What a $110 lightbulb can teach about sales and customer satisfaction

A few years ago, I bought a brand new furnace/air conditioning system from One Hour Heating and Air Conditioning. I’ve been very happy with the furnace and air conditioning system itself, although the company has struggled with delivering good service. If it wasn’t a requirement of the warranty, I would have dropped them years ago.

As part of the annual maintenance, a technician came out earlier this year to inspect the furnace and (because it was too cold at the time) another technician came out to inspect the air conditioner this week. During his inspection, the air conditioning tech observed that the pilot light was out. “I can order another one for you. It will cost $110.”

Yes, $110. For a lightbulb.

I haven’t decided if I want to order the lightbulb yet. I get that things cost money and there are many industries where prices are more than the consumer wants to pay. But I think I’m galled by the high price from this company in particular, since I have had more than my fair share of frustrations from them.

But it was also a lesson in sales skills… or lack thereof. The technician was very nice and did their job quickly and professionally. But when it came to presenting me with the lightbulb, their sales skills fell far short. As a result, I am even more annoyed by this company than I was before.

When the technician want to hear. “Your lightbulb is out” and “It will cost $110 to replace“. Although these are both factual statements, they fail to point out why this is important. So instead of forcing me to consider the function of my furnace or the safety of my family (or whatever the purpose of the lightbulb is), all that is left out hanging in the air between the technician and I is the idea of a $110 lightbulb. I think about the other lightbulbs in my house — which might cost between a few cents and a couple of bucks, depending on the type of bulb — and all of them do a fine job. This furnace one is smaller and is some kind of indicator bulb… but I don’t even know what it indicates. And so I’m left with what seems to be an overpriced lightbulb of unclear purpose, and that just compounds the negative feelings I already have for the company.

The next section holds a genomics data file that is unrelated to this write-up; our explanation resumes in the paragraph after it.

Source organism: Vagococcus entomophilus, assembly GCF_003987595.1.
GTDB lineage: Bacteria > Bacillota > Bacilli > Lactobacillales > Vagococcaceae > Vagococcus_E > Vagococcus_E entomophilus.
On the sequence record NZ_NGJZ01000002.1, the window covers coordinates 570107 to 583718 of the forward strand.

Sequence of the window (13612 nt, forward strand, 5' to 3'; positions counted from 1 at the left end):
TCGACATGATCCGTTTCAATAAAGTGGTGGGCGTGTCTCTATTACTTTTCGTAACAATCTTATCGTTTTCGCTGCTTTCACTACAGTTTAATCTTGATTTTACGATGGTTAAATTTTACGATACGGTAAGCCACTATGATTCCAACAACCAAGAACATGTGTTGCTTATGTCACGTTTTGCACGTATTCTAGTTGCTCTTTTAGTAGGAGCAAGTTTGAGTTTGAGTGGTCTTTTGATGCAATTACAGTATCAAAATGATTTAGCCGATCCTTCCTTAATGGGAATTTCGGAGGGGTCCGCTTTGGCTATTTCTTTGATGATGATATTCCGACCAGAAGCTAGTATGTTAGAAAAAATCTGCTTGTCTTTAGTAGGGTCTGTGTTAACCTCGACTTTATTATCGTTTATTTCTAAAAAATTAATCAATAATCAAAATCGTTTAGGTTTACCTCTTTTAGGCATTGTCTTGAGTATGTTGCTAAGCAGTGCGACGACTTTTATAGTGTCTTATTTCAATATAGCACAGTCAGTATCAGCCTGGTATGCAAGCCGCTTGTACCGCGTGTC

How should the technician have handled the situation? This is where some sales skills come into play. It’s not that complicated, and the technician shouldn’t have to feel like they are forcing me to buy anything.

  1. The very first thing they should have done is highlight the importance of the indicator. (I’m not sure what this lightbulb indicates so I’m just making up the following example…) “Aaron, part of your furnace has an indicator mechanism that watches for poisonous carbon monoxide and alerts you to when those levels become too dangerous”.